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Career Guide: Social Worker

Career Guide: Social Worker

Bureau of Labor Statistics

Nature of the Work

Social work is a profession for those with a strong desire to help improve people’s lives. Social workers assist people by helping them cope with issues in their everyday lives, deal with their relationships, and solve personal and family problems. Some social workers help clients who face a disability or a life-threatening disease or a social problem, such as inadequate housing, unemployment, or substance abuse. Social workers also assist families that have serious domestic conflicts, sometimes involving child or spousal abuse. Some social workers conduct research, advocate for improved services, engage in systems design or are involved in planning or policy development. Many social workers specialize in serving a particular population or working in a specific setting.

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Salary: $32,590 - $48,420
Min. Education: Master's
Related Careers: Psychologist, Rehabilitation Counselor

Child, family, and school social workers provide social services and assistance to improve the social and psychological functioning of children and their families and to maximize the well-being of families and the academic functioning of children. They may assist single parents, arrange adoptions, or help find foster homes for neglected, abandoned, or abused children. Some specialize in services for senior citizens. These social workers may run support groups for the children of aging parents; advise elderly people or family members about housing, transportation, long-term care, and other services; and coordinate and monitor these services. Through employee assistance programs, social workers may help people cope with job-related pressures or with personal problems that affect the quality of their work.

In schools, social workers often serve as the link between students’ families and the school, working with parents, guardians, teachers, and other school officials to ensure students reach their academic and personal potential. In addition, they address problems such as misbehavior, truancy, and teenage pregnancy and advise teachers on how to cope with difficult students. Increasingly, school social workers teach workshops to entire classes.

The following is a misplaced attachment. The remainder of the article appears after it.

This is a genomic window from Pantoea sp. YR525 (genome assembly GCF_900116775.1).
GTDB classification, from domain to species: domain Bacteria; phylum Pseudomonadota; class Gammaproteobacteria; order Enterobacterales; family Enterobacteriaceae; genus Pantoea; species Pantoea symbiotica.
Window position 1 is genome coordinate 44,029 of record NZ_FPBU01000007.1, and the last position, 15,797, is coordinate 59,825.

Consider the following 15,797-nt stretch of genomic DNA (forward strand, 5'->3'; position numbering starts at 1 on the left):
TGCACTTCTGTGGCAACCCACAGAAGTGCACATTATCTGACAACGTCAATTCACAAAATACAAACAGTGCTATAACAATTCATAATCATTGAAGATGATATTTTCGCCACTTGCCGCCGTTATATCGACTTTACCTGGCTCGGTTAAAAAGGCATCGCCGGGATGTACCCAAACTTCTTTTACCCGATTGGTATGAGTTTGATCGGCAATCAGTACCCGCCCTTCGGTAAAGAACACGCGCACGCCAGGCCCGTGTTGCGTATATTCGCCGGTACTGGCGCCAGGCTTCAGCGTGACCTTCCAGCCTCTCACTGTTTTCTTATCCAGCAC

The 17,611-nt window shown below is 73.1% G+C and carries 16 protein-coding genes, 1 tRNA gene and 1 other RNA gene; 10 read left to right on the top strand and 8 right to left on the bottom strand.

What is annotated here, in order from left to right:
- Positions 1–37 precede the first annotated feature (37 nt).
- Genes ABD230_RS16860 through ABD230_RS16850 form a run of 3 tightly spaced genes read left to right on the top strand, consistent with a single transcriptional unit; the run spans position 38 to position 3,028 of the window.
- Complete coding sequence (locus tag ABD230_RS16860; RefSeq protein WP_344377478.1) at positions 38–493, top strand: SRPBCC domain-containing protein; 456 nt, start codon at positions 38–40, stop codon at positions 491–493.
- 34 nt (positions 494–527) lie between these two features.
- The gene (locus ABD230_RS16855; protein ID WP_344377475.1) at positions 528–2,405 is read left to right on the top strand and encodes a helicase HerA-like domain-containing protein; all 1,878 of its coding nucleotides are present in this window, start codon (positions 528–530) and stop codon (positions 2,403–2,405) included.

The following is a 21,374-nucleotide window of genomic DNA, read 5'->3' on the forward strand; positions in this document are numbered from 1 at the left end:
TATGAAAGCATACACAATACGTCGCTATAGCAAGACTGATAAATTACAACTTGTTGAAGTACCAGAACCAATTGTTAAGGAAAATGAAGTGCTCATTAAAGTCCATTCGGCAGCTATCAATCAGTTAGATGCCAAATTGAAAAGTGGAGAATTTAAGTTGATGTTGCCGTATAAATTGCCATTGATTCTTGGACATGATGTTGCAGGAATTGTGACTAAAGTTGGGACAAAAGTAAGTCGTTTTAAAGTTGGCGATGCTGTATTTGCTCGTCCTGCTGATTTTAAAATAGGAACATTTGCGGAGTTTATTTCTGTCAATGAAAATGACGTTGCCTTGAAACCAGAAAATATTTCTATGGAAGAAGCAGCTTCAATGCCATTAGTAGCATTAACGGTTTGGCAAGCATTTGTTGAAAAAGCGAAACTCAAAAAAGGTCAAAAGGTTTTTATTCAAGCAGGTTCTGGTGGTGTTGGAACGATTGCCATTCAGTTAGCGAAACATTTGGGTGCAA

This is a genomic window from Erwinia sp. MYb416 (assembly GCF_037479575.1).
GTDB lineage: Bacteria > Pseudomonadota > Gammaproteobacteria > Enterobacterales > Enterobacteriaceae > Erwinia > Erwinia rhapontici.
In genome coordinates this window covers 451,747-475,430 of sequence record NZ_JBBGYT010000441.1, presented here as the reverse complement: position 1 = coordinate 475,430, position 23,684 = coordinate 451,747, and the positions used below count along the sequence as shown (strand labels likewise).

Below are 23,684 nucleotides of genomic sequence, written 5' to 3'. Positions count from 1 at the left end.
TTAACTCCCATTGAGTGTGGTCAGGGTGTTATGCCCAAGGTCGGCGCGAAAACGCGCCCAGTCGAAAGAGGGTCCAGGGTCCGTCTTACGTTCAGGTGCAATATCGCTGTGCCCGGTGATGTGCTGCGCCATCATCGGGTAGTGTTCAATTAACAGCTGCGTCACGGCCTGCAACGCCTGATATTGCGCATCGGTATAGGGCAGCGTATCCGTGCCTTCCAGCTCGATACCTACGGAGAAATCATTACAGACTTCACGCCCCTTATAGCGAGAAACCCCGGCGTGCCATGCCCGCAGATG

Child, family, and school social workers may also be known as child welfare social workers, family services social workers, child protective services social workers, occupational social workers, or gerontology social workers. They often work for individual and family services agencies, schools, or State or local governments.

Medical and public health social workers provide psychosocial support to people, families, or vulnerable populations so they can cope with chronic, acute, or terminal illnesses, such as Alzheimer’s disease, cancer, or AIDS. They also advise family caregivers, counsel patients, and help plan for patients’ needs after discharge from hospitals. They may arrange for at-home services, such as meals-on-wheels or home care. Some work on interdisciplinary teams that evaluate certain kinds of patients—geriatric social workers or organ transplant social workers may work with these patients, for example. Medical and public health social workers may work for hospitals, nursing and personal care facilities, individual and family services agencies, or local governments.

Mental health and substance abuse social workers assess and treat individuals with mental illness or substance abuse problems, including abuse of alcohol, tobacco, or other drugs. Such services include individual and group therapy, outreach, crisis intervention, social rehabilitation, and teaching skills needed for everyday living. They also may help plan for supportive services to ease clients’ return to the community. Mental health and substance abuse social workers are likely to work in hospitals, substance abuse treatment centers, individual and family services agencies, or local governments. These social workers may be known as clinical social workers. (counselors and psychologists, who may provide similar services, are discussed elsewhere in the Handbook.)


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